The day of the testimonial Maradona wore his No 10, and waited until a local rock group called The Paranoid Rats finished their dedicatory verse: "I want Diego to play for ever," they sang. He then walked out into La Bombonera, his beloved coliseum, just as he had done on countless occasions before, to the roar of 60,000 fanatical fans, gladiator of the people, sacrificed on the altar of popular adulation, with his two young daughters at his side. The stadium was as steamy and frenetic as a caravan caught up in a desert storm, draped with the blue and yellow colours of Boca and the blue and white of Argentina. The barras bravas packed the terraces. They bounced with joy, chanting "Maradoo, Maradoo" and unfurling a giant banner with the words "Thank You, Diego".

And yet there was no championship at stake this time in La Bombonera. Maradona's enduring self-belief was focused on the uncontested crown as the greatest player that ever graced the turf. The reality check showed that the man trotting across the pitch looked a trifle overweight for his 40 years, at 84 kilos.

There remained in Maradona a desperate unfulfilled need to find a meaning to his life, to recover a sense of purpose, to harness his talent and genius for the game. Back in 1997, just before another descent into drugs, over-eating, and over-drinking, Diego had not only promised to help Boca become great again. He also pledged to help Argentina qualify for the 1998 World Cup in France, with him playing in the national team. It didn't turn out quite that way at the time. The fulfilment of the dream was postponed for another day although the urge for self-justification persisted.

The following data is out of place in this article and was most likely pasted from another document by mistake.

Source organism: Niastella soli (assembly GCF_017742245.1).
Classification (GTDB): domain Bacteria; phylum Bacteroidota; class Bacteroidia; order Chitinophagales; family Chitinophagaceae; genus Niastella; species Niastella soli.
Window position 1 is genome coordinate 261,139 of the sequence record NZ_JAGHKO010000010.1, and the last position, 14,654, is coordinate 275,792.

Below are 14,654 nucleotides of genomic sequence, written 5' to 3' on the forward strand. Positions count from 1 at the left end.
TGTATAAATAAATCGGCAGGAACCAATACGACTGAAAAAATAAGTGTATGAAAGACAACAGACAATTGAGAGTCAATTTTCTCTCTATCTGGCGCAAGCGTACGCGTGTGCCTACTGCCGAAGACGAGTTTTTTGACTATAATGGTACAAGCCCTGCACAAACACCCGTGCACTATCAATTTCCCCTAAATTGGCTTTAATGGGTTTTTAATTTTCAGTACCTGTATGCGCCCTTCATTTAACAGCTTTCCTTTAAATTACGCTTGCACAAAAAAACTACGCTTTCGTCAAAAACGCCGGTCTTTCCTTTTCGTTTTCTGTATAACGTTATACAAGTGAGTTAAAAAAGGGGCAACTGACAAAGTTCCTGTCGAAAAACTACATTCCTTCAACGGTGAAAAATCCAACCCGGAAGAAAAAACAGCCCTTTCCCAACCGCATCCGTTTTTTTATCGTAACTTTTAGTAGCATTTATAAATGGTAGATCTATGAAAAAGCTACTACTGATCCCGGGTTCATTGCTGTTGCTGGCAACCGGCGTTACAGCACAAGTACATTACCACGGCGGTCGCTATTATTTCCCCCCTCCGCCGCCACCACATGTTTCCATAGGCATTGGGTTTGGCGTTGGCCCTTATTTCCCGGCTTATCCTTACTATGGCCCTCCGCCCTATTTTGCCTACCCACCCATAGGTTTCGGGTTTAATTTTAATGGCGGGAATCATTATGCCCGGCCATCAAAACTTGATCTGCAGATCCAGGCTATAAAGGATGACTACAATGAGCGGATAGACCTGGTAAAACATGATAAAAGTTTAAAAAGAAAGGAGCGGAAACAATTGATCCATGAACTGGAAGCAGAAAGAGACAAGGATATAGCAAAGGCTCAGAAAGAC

And so Diego is now in South Africa, not as a player but as coach, preparing his squad for a tournament that could turn out to be the crowning achievement of his career, just as it might end up sounding its latest and possibly definitive death knell. Part of me is resisting this latest attempt to draw me back into his unsettling world, with its anarchic unpredictability, too often masquerading as divine intervention.

The late Graham Greene used to claim that he spent half his adult life being haunted by "another Graham Greene", a mysterious man who claimed to be the real him. My experience as Maradona's biographer has been somewhat analogous. A process of osmosis, whereby the biographer absorbed something of his subject, threatened me from the early days of my investigation of Maradona's life and times, playing havoc with my own being and circumstances, in a seemingly never-ending tug-of-war between recollection and renewal that I have struggled with ever since. Argentina's opening match will find me in the US promoting my latest literary catharsis, a book of a discovery about my father being a Second World War spook, called Papa Spy.